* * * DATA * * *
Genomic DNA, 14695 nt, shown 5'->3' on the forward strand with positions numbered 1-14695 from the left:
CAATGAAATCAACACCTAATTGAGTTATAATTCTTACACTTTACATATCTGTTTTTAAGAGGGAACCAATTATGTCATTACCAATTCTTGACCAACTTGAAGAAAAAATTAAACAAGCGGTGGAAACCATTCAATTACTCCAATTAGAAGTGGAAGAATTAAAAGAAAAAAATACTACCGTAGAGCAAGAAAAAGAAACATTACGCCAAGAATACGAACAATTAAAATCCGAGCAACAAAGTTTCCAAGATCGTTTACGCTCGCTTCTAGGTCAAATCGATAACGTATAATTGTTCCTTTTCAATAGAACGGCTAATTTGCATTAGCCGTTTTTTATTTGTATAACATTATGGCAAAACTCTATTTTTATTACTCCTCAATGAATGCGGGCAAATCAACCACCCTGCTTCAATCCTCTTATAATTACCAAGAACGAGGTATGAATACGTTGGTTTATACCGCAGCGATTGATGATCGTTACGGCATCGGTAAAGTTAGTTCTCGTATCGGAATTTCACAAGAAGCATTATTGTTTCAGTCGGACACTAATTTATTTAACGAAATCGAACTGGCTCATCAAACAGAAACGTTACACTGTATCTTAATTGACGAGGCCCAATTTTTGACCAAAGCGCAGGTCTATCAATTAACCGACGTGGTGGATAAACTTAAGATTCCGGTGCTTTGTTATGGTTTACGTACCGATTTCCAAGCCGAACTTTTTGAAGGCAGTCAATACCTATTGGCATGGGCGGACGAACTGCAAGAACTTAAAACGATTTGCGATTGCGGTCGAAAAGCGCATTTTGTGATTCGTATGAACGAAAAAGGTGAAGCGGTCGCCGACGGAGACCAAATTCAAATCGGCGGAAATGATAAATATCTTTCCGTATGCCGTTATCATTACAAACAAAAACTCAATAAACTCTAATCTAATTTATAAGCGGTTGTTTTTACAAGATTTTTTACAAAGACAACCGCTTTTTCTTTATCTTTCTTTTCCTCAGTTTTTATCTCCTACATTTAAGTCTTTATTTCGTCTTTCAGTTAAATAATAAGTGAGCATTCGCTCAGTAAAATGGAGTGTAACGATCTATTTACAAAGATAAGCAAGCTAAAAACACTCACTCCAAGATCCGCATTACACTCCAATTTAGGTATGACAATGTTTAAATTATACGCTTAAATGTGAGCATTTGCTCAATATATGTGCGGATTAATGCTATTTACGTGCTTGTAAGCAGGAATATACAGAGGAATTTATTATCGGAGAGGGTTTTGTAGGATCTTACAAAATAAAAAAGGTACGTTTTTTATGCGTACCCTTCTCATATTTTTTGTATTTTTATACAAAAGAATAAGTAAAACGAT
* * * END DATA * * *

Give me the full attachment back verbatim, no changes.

Genomic DNA, 14695 nt, shown 5'->3' on the forward strand with positions numbered 1-14695 from the left:
CAATGAAATCAACACCTAATTGAGTTATAATTCTTACACTTTACATATCTGTTTTTAAGAGGGAACCAATTATGTCATTACCAATTCTTGACCAACTTGAAGAAAAAATTAAACAAGCGGTGGAAACCATTCAATTACTCCAATTAGAAGTGGAAGAATTAAAAGAAAAAAATACTACCGTAGAGCAAGAAAAAGAAACATTACGCCAAGAATACGAACAATTAAAATCCGAGCAACAAAGTTTCCAAGATCGTTTACGCTCGCTTCTAGGTCAAATCGATAACGTATAATTGTTCCTTTTCAATAGAACGGCTAATTTGCATTAGCCGTTTTTTATTTGTATAACATTATGGCAAAACTCTATTTTTATTACTCCTCAATGAATGCGGGCAAATCAACCACCCTGCTTCAATCCTCTTATAATTACCAAGAACGAGGTATGAATACGTTGGTTTATACCGCAGCGATTGATGATCGTTACGGCATCGGTAAAGTTAGTTCTCGTATCGGAATTTCACAAGAAGCATTATTGTTTCAGTCGGACACTAATTTATTTAACGAAATCGAACTGGCTCATCAAACAGAAACGTTACACTGTATCTTAATTGACGAGGCCCAATTTTTGACCAAAGCGCAGGTCTATCAATTAACCGACGTGGTGGATAAACTTAAGATTCCGGTGCTTTGTTATGGTTTACGTACCGATTTCCAAGCCGAACTTTTTGAAGGCAGTCAATACCTATTGGCATGGGCGGACGAACTGCAAGAACTTAAAACGATTTGCGATTGCGGTCGAAAAGCGCATTTTGTGATTCGTATGAACGAAAAAGGTGAAGCGGTCGCCGACGGAGACCAAATTCAAATCGGCGGAAATGATAAATATCTTTCCGTATGCCGTTATCATTACAAACAAAAACTCAATAAACTCTAATCTAATTTATAAGCGGTTGTTTTTACAAGATTTTTTACAAAGACAACCGCTTTTTCTTTATCTTTCTTTTCCTCAGTTTTTATCTCCTACATTTAAGTCTTTATTTCGTCTTTCAGTTAAATAATAAGTGAGCATTCGCTCAGTAAAATGGAGTGTAACGATCTATTTACAAAGATAAGCAAGCTAAAAACACTCACTCCAAGATCCGCATTACACTCCAATTTAGGTATGACAATGTTTAAATTATACGCTTAAATGTGAGCATTTGCTCAATATATGTGCGGATTAATGCTATTTACGTGCTTGTAAGCAGGAATATACAGAGGAATTTATTATCGGAGAGGGTTTTGTAGGATCTTACAAAATAAAAAAGGTACGTTTTTTATGCGTACCCTTCTCATATTTTTTGTATTTTTATACAAAAGAATAAGTAAAACGAT